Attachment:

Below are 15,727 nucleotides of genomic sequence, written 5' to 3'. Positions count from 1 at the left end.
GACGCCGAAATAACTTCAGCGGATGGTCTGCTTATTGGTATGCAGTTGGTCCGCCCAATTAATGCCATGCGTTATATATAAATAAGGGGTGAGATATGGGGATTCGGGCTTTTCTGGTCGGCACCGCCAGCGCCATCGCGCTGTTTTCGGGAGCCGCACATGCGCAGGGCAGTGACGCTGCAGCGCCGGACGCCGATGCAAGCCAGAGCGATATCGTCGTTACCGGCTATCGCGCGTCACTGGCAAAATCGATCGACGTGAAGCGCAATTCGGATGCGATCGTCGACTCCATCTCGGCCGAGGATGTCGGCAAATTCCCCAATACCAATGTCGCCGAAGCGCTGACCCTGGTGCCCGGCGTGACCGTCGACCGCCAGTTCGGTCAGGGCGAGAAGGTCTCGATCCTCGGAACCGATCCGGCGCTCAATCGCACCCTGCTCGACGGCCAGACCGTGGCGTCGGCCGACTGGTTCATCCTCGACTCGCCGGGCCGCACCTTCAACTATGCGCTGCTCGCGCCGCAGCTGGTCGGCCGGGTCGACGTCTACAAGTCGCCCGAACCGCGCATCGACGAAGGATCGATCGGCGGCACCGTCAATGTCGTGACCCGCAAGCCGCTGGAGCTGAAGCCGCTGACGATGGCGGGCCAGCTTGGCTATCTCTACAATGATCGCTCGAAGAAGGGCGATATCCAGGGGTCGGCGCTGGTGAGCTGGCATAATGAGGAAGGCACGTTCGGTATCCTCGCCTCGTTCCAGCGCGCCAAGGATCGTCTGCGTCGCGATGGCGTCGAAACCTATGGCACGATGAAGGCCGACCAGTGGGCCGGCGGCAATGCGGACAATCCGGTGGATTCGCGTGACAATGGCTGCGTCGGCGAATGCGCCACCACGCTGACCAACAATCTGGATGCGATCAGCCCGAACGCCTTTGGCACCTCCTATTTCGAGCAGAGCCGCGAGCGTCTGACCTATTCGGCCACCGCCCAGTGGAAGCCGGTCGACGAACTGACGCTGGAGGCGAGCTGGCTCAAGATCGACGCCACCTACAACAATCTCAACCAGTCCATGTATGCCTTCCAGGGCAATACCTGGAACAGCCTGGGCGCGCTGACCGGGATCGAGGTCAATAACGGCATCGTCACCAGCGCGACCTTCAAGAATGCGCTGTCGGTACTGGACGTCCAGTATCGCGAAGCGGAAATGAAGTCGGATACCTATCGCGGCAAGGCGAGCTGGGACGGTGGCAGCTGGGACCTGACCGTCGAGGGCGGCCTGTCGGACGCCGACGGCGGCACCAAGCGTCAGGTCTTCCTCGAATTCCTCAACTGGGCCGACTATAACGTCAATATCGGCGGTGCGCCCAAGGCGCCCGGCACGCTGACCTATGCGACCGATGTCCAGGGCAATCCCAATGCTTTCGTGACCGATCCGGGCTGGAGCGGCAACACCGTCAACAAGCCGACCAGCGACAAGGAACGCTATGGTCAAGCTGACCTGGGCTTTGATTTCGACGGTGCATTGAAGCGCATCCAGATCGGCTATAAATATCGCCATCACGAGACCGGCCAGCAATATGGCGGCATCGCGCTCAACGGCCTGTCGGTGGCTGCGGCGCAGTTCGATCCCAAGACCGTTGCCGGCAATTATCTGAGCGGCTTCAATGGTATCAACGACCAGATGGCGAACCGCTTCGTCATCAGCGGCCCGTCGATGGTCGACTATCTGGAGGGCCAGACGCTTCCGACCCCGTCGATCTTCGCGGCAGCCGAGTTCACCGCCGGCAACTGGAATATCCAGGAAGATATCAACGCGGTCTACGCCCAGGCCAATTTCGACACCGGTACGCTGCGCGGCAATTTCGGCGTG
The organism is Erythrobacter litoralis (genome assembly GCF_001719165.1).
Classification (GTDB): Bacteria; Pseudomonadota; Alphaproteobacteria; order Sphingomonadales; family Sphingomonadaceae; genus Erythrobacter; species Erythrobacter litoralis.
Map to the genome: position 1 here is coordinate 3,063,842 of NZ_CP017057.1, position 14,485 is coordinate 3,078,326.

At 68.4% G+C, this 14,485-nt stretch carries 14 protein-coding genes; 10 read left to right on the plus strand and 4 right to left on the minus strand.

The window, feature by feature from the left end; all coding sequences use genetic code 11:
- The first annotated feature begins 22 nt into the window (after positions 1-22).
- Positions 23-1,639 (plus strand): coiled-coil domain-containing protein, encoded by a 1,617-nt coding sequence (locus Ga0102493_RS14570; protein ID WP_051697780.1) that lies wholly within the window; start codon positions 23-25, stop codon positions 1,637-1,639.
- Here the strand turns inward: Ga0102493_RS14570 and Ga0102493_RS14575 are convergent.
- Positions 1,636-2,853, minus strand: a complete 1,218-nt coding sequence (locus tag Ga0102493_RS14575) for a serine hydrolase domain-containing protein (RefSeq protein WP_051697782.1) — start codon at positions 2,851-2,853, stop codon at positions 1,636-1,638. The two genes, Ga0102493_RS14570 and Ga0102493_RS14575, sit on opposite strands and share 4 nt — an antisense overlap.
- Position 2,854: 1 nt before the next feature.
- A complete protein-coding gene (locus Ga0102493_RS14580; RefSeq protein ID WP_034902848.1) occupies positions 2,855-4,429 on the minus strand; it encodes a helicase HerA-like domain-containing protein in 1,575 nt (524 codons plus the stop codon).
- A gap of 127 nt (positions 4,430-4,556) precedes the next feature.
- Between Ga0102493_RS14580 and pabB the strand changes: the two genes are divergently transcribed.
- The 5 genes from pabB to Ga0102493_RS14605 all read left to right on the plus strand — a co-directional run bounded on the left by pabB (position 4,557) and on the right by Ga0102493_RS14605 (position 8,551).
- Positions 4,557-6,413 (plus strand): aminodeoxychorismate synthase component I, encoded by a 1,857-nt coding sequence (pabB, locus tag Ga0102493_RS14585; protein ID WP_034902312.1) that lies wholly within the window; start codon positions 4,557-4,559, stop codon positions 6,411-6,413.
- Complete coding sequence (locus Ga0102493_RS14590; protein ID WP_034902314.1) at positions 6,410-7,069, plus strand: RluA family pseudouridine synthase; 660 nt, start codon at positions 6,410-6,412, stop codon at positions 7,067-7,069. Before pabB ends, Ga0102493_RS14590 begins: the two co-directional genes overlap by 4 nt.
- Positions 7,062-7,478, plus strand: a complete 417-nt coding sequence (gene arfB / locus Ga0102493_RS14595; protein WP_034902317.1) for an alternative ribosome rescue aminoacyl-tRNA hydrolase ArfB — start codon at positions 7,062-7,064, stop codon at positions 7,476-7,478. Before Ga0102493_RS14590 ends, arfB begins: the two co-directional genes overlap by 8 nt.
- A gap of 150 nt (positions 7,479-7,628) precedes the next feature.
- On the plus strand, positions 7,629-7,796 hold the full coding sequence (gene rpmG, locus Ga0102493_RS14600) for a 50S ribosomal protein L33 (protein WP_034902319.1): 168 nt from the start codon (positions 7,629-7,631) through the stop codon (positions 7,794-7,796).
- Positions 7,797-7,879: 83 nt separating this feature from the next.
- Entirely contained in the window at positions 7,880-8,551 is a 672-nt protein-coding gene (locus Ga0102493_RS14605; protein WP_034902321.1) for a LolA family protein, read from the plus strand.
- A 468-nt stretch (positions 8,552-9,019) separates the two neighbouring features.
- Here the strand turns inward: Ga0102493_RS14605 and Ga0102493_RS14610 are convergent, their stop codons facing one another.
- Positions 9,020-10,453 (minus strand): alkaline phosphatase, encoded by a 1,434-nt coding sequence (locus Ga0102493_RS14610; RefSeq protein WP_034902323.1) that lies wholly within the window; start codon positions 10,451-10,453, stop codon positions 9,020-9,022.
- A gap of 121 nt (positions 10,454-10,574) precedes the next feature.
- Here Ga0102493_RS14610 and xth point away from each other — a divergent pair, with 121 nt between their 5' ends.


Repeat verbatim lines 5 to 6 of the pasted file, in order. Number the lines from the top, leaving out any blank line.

Map to the genome: position 1 here is coordinate 3,063,842 of NZ_CP017057.1, position 14,485 is coordinate 3,078,326.

At 68.4% G+C, this 14,485-nt stretch carries 14 protein-coding genes; 10 read left to right on the plus strand and 4 right to left on the minus strand.